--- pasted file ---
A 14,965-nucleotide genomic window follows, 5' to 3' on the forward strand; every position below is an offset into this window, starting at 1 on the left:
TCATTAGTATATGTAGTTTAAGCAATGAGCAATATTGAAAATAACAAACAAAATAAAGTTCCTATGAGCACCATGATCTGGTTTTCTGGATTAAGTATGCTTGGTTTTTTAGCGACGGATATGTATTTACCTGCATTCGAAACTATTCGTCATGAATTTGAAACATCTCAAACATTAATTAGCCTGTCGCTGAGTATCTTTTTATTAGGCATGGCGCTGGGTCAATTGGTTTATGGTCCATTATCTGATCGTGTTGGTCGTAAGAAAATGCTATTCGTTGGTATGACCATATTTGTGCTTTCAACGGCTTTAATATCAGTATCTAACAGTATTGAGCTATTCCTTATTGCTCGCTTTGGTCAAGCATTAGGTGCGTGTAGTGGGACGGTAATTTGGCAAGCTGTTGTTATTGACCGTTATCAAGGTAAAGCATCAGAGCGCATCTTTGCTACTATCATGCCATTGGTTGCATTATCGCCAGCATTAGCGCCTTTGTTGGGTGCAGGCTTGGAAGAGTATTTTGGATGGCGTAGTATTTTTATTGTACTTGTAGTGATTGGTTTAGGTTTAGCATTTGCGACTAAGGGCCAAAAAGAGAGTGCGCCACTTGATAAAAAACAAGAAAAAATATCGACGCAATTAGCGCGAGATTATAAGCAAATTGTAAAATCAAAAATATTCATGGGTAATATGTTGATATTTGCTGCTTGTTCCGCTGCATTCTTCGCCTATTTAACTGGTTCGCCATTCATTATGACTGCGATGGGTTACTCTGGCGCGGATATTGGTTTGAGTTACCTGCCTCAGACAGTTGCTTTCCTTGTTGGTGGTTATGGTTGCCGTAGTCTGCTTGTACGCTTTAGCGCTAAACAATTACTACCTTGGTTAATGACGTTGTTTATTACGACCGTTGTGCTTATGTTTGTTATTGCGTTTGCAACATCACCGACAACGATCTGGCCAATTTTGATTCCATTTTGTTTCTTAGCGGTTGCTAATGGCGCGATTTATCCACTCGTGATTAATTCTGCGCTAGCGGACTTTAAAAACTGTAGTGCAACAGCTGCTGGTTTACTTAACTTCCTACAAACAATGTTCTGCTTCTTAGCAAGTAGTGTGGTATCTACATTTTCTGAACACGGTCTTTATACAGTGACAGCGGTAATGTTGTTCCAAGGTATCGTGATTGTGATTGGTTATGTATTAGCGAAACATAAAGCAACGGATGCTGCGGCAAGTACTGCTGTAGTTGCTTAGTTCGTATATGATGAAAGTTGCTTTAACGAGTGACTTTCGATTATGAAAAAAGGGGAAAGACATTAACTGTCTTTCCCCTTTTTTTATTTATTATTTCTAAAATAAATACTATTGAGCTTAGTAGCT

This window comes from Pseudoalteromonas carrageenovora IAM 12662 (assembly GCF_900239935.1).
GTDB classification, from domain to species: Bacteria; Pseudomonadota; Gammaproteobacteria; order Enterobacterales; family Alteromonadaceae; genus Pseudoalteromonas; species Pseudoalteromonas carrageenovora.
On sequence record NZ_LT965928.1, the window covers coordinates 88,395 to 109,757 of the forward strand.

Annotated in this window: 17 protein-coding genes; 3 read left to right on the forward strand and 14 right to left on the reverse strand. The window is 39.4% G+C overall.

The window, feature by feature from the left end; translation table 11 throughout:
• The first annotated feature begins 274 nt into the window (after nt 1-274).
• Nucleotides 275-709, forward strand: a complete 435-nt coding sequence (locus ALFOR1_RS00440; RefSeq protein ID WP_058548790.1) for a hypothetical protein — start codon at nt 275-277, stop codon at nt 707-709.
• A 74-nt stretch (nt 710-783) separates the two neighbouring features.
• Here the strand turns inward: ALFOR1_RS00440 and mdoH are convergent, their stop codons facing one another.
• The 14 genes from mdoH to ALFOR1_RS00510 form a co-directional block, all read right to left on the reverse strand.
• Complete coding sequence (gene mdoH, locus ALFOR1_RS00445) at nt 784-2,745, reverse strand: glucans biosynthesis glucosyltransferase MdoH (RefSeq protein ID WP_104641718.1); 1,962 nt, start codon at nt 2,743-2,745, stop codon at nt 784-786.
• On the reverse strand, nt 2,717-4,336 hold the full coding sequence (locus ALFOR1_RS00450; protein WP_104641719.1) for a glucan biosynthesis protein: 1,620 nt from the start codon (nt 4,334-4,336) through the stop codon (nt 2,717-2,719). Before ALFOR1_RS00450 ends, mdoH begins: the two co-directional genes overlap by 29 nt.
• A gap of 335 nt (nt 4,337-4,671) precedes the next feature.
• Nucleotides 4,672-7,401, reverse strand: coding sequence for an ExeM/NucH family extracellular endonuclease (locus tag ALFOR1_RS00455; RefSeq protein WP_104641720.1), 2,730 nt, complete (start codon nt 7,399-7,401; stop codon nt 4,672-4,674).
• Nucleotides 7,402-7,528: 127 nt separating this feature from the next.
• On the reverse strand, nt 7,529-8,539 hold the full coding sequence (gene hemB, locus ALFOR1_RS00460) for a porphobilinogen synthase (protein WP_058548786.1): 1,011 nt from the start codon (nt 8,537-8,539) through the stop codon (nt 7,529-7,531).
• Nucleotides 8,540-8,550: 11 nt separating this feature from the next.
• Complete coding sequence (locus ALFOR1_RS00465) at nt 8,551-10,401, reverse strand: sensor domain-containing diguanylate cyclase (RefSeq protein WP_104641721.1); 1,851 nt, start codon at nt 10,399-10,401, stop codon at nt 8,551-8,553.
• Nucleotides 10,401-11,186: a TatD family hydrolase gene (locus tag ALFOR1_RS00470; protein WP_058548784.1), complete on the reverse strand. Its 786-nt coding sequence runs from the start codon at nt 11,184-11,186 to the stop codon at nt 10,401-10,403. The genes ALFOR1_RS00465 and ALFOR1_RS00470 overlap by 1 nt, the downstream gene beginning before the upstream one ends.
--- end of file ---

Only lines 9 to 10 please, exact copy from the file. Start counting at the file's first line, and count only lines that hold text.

• Nucleotides 275-709, forward strand: a complete 435-nt coding sequence (locus ALFOR1_RS00440; RefSeq protein ID WP_058548790.1) for a hypothetical protein — start codon at nt 275-277, stop codon at nt 707-709.
• A 74-nt stretch (nt 710-783) separates the two neighbouring features.